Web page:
One of the best anthologies produced by Amicus was “The House That Dripped Blood.” This four-part anthology featured Cushing and Lee, although they performed in separate segments. It also featured legendary Hammer vixen Ingrid Pitt, vamping it up in her typical fashion. Basically, that woman just played herself in each of her roles, with “herself” being utterly fabulous with her long cigarette holders and plenty of cleavage.

The first of the four segments features a writer and his wife who move into the old house that serves as a backdrop connecting the four stories. He wants to finish his novel about a vicious murderer. Problem is, it seems his murderer is coming to life and stalking him and his wife. Sounds very Stephen King, doesn’t it? Well, this was before Stephen King made it big, as the film was produced in 1970. Although one has to wonder if this didn’t inspire “The Dark Half” just a little bit. For the record it was Robert Bloch who wrote these stories.

Anyway, writers in particular will get a kick out of the whole writing process and the way writers tend to try to make their characters so real — Sometimes a little too real. The Dominic character is very sinister on the page and as a flesh and blood stalker. And oh, that creepy laugh.

Is he real or is he just a figment of the writer’s imagination? Watch it and find out the twist at the end.

Then we move into the second segment, with Cushing looking mighty sharp in a red smoking jacket… so elegant and refined. As he listens to his classical music and goes through his theater programs, he comes upon a photo of a beautiful woman and walks into town looking quite lovelorn. He happens upon a “Museum of Horror” and decides to check it out.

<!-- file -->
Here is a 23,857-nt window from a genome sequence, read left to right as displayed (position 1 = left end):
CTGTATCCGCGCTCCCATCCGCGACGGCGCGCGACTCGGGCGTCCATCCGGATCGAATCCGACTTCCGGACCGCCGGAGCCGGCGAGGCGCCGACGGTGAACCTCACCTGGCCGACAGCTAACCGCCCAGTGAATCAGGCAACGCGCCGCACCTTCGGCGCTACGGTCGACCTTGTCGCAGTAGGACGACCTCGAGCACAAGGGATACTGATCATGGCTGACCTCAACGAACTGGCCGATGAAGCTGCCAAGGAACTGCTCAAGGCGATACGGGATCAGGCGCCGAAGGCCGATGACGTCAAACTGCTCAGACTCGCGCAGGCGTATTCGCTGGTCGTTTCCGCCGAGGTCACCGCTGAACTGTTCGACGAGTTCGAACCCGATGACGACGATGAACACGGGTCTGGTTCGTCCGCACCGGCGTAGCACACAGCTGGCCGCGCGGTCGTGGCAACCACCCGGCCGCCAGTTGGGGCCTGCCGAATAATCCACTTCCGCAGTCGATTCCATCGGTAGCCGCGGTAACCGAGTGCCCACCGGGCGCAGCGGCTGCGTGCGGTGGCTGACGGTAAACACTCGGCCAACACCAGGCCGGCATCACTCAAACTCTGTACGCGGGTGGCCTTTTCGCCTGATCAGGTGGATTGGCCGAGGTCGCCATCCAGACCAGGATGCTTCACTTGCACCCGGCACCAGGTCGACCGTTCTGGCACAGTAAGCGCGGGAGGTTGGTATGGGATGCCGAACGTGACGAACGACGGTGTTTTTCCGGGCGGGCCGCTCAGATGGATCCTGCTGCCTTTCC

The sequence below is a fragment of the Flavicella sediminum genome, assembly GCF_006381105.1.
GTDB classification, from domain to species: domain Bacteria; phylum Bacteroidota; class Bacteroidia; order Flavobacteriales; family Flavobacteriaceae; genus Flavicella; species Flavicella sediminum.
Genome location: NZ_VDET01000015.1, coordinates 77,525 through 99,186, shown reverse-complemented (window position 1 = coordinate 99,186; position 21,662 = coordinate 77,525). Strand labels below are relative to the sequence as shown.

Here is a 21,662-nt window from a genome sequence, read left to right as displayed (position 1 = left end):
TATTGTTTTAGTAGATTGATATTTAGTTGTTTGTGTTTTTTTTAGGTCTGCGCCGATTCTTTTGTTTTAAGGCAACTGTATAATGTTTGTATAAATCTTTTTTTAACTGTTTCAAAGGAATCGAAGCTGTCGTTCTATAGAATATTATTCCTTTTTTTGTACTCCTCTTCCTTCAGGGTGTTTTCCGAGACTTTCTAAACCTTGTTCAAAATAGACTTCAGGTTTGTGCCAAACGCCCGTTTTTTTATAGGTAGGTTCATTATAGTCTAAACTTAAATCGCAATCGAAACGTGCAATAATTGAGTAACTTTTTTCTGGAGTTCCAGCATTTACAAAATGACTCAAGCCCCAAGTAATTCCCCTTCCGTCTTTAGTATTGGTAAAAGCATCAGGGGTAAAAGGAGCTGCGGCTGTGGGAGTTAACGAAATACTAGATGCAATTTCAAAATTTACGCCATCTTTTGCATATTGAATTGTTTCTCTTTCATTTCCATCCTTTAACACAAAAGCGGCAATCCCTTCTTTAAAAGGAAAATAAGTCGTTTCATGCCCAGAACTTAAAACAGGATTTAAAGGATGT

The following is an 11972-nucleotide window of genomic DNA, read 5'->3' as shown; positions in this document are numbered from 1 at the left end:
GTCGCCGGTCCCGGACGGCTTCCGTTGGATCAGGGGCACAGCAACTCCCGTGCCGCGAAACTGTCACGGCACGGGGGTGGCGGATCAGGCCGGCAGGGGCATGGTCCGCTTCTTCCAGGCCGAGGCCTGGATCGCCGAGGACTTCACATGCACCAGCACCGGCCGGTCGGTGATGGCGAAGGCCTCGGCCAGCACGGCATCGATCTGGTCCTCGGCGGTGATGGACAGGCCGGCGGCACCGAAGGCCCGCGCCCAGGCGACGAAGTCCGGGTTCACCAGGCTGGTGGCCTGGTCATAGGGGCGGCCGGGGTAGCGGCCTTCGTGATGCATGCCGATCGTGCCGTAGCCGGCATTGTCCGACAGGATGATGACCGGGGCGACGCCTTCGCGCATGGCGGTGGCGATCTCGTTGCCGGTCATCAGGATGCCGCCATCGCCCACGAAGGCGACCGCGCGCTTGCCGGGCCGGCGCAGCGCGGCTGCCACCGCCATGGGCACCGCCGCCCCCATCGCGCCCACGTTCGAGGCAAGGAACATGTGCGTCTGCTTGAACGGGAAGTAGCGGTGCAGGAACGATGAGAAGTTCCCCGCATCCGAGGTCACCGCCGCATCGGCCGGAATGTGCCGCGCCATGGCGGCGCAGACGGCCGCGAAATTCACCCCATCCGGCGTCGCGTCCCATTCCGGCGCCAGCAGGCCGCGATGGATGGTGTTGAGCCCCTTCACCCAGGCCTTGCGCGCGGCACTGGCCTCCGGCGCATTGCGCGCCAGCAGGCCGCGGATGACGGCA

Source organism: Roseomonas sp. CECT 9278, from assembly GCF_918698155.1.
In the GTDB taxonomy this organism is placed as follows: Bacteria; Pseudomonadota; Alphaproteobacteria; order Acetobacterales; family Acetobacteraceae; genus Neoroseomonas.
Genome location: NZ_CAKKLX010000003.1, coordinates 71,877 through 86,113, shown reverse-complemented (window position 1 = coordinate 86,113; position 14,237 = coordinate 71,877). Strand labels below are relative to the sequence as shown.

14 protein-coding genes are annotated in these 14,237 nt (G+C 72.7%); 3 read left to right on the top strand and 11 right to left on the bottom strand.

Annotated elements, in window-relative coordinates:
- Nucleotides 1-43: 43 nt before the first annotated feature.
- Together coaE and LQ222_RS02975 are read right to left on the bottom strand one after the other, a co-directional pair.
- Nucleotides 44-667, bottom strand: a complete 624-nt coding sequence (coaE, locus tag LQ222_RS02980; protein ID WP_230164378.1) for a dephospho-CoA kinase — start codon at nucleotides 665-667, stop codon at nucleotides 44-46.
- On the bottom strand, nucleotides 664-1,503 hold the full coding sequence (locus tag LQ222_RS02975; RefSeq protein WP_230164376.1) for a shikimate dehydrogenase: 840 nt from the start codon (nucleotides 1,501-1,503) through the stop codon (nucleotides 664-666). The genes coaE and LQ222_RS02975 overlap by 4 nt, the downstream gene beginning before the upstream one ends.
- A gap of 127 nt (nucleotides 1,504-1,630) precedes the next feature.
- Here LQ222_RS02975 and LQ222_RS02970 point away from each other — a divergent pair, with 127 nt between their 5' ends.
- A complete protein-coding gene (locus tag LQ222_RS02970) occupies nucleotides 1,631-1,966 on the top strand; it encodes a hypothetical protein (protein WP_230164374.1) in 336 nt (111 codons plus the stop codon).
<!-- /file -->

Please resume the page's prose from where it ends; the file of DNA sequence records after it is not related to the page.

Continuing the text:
As he wanders around the museum, which is basically a waxworks, he comes upon a rather interesting display of Salome with the head of John the Baptist on a platter. And this Salome seems to have a mesmerizing effect on Cushing… Her eyes remind him of the woman in the photo he was looking at earlier.

“She is beautiful isn’t she? My Salome…” says the proprietor out of the blue. Where did that guy come from? “Perhaps she reminds you of someone? You see, she has a strange effect on people. They seem to see in her all sorts of things.”

As it turns out, not only does she remind Cushing of his long-lost love, but she’s modeled after the proprietor’s deceased wife, who he says was a murderess who was executed for her crime. So he created the tribute to her to preserve her beauty for all time.

Suffice it to say that dead or not, he doesn’t take too kindly to other men ogling his deceased wife. First, he takes out his jealous rage on a friend of Cushing’s who stops in after a visit, then on Cushing himself when he finds he can’t stay away.

That’s quite a woman, wax or not.

The third segment features Lee, as a rather uptight widower and father of a young girl. Seems his little girl has an unnatural fear of fire, and Lee has a rather unnatural fear of just what powers this little girl might possess. Seems Mama dabbled in some of the dark arts, so Lee doesn’t like to have any dolls around the house. Unfortunately, the young woman he hires to tutor the little girl doesn’t really quite understand the complexities of the situation, and when he destroys the doll given to his daughter as a gift, she doesn’t just get mad, she gets even with Daddy.

This old house has a whole lot of old books, and some of those books have some witchy spells in them. Mix that with some candles melted down to make a brand-new doll, and I think you see where this is going. It doesn’t end well.